Opening with Shrieve drumming in thunderous tom-tom cascades, with a fugue-like organ from Doria, “Gole Sangem” is a sombre, meditative piece of this set that feels close to the aforementioned “Sangam” by Charles Lloyd. Shrieve started to develop this style of cascading tom-tom fills as far back as Welcome and Borboletta, where tracks like “Life Is Anew” ended with Shrieve using this technique to full dramatic effect, before segueing into the 6/8 funk of “Give And Take” on the Borboletta recording. “Gole Sangem” is a stately walk through lyrical trumpet and guitar flourishes over a deep, penetrating almost funereal rhythm.

“Inside Four Walls’ follows, again featuring a dramatic intro
and chanted vocals or voicing with no lyrics, before moving into “They Love Me from Fifteen Feet Away.” A beautiful fretless bass intro ensues from Farko Dosumov, this is further taken up by Fricke’s trumpet and Godinez’s benevolent, tasteful, bluesy, soaring guitar. This is a superb, electrifying solo from Danny Godinez.
One is waiting for Shrieve to pile on the pressure on the drum kit but he pulls back with his open use of space, creating further tension by keeping the rhythm open and allowing a large soundscape to emerge by not bringing in further backbeat. As drummer with Santana etc, Shrieve always let the music breathe and other soloists or percussionists always had plenty of room to manoeuvre with Shrieve at the drum helm. An impressive Spanish style number to round out this live recording that enjoys clarity of both sound and group dynamics.
From Go, through to Automatic Man, Tangletown, Novo Combo, Abraxas Pool and the Stiletto, Two Doors, Fascination recordings, Shrieve always seems to have the ability to pursue a completely original take on new bands. He also changed or adapted his drum styles accordingly and this CD is no exception.

Total CD Time = 54.80

To round out this review, I asked Michael Shrieve some further Spellbinder related questions……..

(1) At your ToST residency, do you play the same set every week, or is their lots of other material??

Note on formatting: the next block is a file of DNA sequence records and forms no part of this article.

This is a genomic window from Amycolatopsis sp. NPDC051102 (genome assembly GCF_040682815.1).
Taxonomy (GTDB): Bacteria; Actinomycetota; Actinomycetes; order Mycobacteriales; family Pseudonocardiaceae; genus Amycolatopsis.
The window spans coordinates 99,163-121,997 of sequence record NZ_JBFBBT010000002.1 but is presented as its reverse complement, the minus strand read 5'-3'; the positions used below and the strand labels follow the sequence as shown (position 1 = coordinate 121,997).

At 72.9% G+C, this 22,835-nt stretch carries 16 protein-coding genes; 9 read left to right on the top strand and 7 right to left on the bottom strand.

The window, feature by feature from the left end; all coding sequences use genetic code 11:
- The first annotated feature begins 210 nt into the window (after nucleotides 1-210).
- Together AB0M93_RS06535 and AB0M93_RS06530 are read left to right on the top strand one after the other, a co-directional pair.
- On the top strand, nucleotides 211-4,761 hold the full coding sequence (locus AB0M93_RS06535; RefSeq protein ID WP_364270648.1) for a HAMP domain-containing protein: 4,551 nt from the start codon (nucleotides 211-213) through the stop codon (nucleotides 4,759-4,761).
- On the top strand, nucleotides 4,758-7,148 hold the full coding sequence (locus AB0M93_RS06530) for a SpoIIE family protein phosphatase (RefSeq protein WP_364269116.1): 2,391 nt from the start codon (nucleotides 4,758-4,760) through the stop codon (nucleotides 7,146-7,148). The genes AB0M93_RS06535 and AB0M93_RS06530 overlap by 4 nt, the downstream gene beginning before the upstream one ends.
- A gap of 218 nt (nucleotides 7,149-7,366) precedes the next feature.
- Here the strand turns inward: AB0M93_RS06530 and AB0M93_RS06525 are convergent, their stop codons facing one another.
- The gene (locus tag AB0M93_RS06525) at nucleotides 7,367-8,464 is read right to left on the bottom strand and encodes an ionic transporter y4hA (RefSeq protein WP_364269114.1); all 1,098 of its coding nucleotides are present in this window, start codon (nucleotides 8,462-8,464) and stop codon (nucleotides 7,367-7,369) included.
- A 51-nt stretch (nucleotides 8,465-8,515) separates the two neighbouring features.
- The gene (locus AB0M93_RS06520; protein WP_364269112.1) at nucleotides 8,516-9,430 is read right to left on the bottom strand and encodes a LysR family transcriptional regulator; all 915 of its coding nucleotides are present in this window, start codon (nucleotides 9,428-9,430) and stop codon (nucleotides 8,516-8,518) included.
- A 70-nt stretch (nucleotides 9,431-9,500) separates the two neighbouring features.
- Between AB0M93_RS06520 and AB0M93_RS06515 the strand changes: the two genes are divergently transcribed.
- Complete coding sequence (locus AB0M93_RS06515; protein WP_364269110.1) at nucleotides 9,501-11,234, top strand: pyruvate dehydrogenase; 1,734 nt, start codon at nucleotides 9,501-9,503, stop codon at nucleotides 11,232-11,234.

Basically we play the same set, but are adding new tunes now. We play “Knives Out” by Radiohead and this works extremely well in our band context. Rhythmically it’s right up my alley and the melody adapts beautifully on the trumpet. We are also working up a few tunes from some of my other solo CD’s as well, right now one each from Two Doors, Fascination, and Stiletto as well.

(2) Why no Spellbinder cut on the CD??
We recorded “Spellbinder” several times but it was always too fast, which is of course my fault! If it’s too fast it sounds hokey and corny musically. The rhythm sounds good fast, but not the music.

(3) It’s a fairly “short” recording, with say 20 minutes left of CD space – why not more music??
It is what it is. I also happen to believe that just because there’s more time available on the CD format, it doesn’t mean you have to fill it. Keep in mind that most of the classic records were around 44:00 minutes. The reason for this is that while cutting vinyl, the most time that you could have on each side of the record was about 22:00 minutes because after that the sound quality suffered. The actual grooves that were cut in the vinyl became not as deep after that amount of time and the sound became thinner.

(4) What is the track “Gole Sangem” about??
Who did it originally??
Gole Sangem or Sangam, there is some question as to the right spelling, is a traditional Persian song that I first encountered while producing a group called The Brothers Baladi. On that recording we used a soprano saxophone for the melody and presented in a way that sounded like Ennio Morricone. I always loved the melody and wanted to do it if the right situation presented itself. With Spellbinder I really wanted to present beautiful melodies as well as “spellbinding” grooves. Ironically, and you can imagine my surprise, when I found out just before the CD was released, Gole Sangem translates to “The Stone Flower” or “the flower that can only bloom from the stone”, because I wrote lyrics to Antonio Carlos Jobim’s “Stone Flower” and we recorded that song on Santana’s “Caravanserai” 35 years earlier!

(5) “Inside 4 Walls,” who is doing the wailing singing??
Again- why this choice??
“Inside Four Walls” was written by the jazz bass player Marc Johnson and was included on his CD called “Right Brain Patrol”. Again, I’ve always enjoyed this song and the vocal is done in a similar fashion on Marc’s recording and I believe the percussionist on the recording, Arto Tunçboyaciyan, sang that section. The song that comes after it, “They Love Me Fifteen Feet Away” was also on that same recording and was written by Arto as well. I just always liked them and wanted to play them. I’m a big believer in just playing music that you just really like, no matter where it comes from.

(6) They Love me” why this choice by Marc Johnson??
Who is he???
See above.

(7) What would you like to achieve with Spellbinder and what are the future plans??
I want to take Spellbinder on the road and play for as many people as possible, and continue making records with the group. That’s the plan.

You are directed here to an excellent and extensive article by Michael Shrieve himself on the Moonflower Café website, which is both in-depth and entertaining.

http://www.moonflowercafe.com/mcshrieve.html